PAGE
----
These curious vehicles were soon renamed by our local population, so they were given the nickname of “ratones alemanes” (German Mice) due to their shape and size.


During a first stage, there were only imported ready-made cars, such as the BMW Isetta 300 which was brought in 1958 through J. R. Chediek & Co. (that's the reason why most of the argentine Isettas are 1958) and  Heinkel Kabine through Los Cedros s.a., among other models which afterwards included a local version.

The second stage after direct importation of ready - made cars was starred by local producers, who began manufacturing (or just ensambling) these little cars locally. Then, Salvador De Carlo took the fabrication of BMW 600 and 700 at Metalmecánica, Autoar  produced the NSU Prinz II and III, Isard made Hans Glas microcars, Los Cedros s.a. took the challenge of ensambling 1400 units of the Heinkel Kabine, and others such as Alcre (local version of the European Maico) and Dinarg (Dinámica Automotor Argentina) were also adventured inside the phenomenon of popular transportation.


The history of “German mice” and other contemporary microcars weaknesses itself in the mid 60's in both our country and abroad, mainly due to the improvement of economical conditions of the general population, being in that way allowed to reach and maintain more comfortable cars such as the Fiat 600, Citroën 2 CV, or the Auto Union - DKW among others.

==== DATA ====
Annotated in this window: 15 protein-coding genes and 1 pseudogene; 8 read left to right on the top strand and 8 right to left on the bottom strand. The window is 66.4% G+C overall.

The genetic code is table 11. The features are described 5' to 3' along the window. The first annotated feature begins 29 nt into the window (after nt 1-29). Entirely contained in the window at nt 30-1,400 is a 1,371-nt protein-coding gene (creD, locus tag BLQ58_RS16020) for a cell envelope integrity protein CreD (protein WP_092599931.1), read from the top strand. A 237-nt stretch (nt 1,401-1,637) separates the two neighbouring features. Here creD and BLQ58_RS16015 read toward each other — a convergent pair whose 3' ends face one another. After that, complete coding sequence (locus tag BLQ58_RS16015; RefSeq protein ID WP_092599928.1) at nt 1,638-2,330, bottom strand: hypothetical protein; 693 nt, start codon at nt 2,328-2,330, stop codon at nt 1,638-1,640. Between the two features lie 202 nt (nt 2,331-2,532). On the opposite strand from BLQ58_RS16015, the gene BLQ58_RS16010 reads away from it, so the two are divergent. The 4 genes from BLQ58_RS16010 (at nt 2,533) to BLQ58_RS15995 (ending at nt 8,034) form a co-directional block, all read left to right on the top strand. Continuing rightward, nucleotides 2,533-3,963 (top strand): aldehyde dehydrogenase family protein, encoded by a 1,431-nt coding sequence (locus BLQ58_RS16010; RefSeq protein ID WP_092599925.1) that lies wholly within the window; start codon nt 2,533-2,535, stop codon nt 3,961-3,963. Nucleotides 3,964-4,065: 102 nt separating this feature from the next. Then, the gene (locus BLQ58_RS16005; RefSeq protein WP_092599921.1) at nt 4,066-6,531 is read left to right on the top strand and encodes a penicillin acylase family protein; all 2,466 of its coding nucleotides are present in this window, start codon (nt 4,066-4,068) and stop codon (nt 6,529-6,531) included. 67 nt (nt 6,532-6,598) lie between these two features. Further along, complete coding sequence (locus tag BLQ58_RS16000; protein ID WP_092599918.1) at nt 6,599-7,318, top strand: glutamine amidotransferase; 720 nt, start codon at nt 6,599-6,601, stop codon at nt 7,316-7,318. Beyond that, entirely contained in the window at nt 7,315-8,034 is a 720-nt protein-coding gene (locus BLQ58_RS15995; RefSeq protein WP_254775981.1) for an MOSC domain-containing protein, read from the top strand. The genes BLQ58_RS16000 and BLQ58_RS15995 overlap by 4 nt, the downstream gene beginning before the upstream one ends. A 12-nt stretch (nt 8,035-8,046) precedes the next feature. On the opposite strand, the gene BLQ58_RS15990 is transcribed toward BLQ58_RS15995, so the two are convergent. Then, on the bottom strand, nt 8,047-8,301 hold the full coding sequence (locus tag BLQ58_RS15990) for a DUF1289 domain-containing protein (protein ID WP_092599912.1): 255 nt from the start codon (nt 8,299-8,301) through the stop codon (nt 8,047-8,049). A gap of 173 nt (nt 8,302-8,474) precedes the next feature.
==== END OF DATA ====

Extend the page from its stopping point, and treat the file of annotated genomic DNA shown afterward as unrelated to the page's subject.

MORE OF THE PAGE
Most of the small (and not so small) European microcar manufacturers, which were owners of the original licenses, were absorbed by greater ones (some kind of "Globalization" in 60's version) or abandoned the adventure and returned to the great luxury cars after using microcars as a powerful tool to avoid bankruptcy (such as BMW). Japan, for cultural reasons, and the Soviet Union countries, for their popular economy, remained as microcar sources, being mainly models produced under license. Meanwhile, in Italy, Fiat took the flag of the small car and exported vehicles to the rest of Europe. 

Our local microcar producers lost support from headquarters, and were also victims of the local bureaucracy, such as Metalmecánica, which suffered a lot of problems with Customs clearance process of the spare parts for "De Carlo" vehicles. Unauthorized versions also say that both national and multinational manufacturers of greater cars made lobby against these small competitors.

Microcars, or Microcoupés, are a nice memories for any person exceeding 50 years old, as they surely made their first driving experience with a "german mouse". Everybody's curiosity is great anywhere one of these cars stop, and still nowadays are more and more being proudly showed as a treasure.

More than ever, in our daily transit, we can see the descendants from this race of small, maneouvrable and economic cars, as an alternative for fighting against the lack of space in our streets and avenues, usually overcrowded of automobiles.